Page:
Medical cannabis is subject to different rules than recreational cannabis. The production and sale of medical cannabis is regulated exclusively by the federal government.
If a health care professional has already authorized someone to use cannabis for medical reasons, access will not change when recreational cannabis is legal. Smoking and vaping medical cannabis are not allowed on school property.
The only way to purchase medical cannabis is from:
- a federally licensed producer online
- by written order
- over the phone and delivered by secure mail
Students will continue to learn about cannabis and other drugs as part of the regular curriculum.
If you know of someone who is struggling with addiction, please contact:
- For Students: School Social Worker
- For Staff: Employee and Family Assistance Program at (800) 387-3765, or CAMH at camh.ca
- For other Community Members: CAMH (www.camh.ca)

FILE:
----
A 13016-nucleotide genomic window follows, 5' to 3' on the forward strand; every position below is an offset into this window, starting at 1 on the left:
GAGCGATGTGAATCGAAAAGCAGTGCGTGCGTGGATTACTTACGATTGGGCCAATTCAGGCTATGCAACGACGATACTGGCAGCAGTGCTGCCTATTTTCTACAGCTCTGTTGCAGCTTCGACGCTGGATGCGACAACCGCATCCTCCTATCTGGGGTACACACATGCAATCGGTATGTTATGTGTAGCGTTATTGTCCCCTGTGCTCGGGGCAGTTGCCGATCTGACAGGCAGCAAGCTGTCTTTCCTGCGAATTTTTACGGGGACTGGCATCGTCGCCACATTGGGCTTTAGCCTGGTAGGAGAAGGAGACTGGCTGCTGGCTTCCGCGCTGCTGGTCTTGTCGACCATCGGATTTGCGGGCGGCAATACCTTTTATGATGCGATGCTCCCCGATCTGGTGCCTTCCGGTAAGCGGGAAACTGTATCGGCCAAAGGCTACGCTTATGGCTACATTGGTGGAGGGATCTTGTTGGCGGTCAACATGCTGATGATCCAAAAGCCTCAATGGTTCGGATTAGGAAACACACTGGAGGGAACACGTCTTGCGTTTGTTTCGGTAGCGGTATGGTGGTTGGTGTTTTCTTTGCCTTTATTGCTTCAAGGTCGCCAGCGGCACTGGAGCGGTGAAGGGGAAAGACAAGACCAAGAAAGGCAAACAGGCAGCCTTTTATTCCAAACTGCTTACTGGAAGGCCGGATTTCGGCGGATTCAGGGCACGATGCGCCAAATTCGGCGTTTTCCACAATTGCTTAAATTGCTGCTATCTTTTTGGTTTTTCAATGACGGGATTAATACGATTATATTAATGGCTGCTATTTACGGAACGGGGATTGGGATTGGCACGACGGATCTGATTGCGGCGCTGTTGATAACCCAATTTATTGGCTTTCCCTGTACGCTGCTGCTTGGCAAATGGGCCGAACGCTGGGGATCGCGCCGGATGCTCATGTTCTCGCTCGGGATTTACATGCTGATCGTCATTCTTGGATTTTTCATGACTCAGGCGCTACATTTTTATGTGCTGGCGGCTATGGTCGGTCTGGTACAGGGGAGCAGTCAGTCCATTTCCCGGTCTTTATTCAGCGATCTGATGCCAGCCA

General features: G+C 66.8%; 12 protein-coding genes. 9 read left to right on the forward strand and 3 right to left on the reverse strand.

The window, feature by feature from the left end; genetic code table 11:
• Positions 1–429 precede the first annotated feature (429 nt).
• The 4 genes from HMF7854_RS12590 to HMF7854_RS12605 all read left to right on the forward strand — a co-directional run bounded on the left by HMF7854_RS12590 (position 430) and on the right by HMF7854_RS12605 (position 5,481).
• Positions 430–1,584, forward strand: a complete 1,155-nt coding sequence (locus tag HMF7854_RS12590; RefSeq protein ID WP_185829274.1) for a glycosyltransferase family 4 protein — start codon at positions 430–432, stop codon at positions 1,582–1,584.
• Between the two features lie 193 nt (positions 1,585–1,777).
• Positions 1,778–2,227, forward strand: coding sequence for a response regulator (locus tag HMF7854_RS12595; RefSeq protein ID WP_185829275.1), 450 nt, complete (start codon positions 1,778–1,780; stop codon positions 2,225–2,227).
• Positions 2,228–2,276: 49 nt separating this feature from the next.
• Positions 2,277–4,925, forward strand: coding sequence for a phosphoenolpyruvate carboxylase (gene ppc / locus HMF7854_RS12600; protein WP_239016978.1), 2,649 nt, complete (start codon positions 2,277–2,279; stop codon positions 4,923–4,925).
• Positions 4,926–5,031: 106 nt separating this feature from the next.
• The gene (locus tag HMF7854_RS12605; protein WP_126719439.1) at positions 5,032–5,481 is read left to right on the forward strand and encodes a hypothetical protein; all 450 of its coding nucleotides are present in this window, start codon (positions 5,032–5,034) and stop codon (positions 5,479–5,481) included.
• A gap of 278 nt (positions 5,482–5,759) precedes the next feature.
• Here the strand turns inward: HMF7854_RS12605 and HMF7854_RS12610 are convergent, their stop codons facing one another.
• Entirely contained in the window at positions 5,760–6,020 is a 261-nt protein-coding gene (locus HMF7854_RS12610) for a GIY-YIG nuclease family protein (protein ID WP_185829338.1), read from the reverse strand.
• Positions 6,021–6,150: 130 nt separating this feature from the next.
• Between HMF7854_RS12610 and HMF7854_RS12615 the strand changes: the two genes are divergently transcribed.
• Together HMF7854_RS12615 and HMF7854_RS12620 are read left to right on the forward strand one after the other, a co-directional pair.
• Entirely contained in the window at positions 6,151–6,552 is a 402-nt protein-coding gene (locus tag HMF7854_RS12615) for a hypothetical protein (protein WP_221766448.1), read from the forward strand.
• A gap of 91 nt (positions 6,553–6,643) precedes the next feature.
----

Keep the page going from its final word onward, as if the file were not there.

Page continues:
The board has a number of existing policies in place that speak to conduct around alcohol and drugs including:
- Policy 208 Smoke and Vape-Free Environment
- Policy 213 Code of Conduct
- Policy 503 Safe Schools
- Policy 513 Alcohol and Drugs
- What you need to know about cannabis
- How to talk to your kids about drugs
- How to talk to teenagers about drugs and impaired driving
- Learn about the health impacts of cannabis
- Talking Pot with Youth: A Cannabis Communication Guide for Youth Allies
For youth and young people
- Health effects of cannabis use
- How drugs impair your ability to drive
- Penalties you could face if you drive impaired
- Information and resources about cannabis
- Educating young people about cannabis
- Ophea – https://teachingtoolophea.net/supplements/cannabis-education- resources
Document modified from : https://www.ontario.ca/page/cannabis-legalization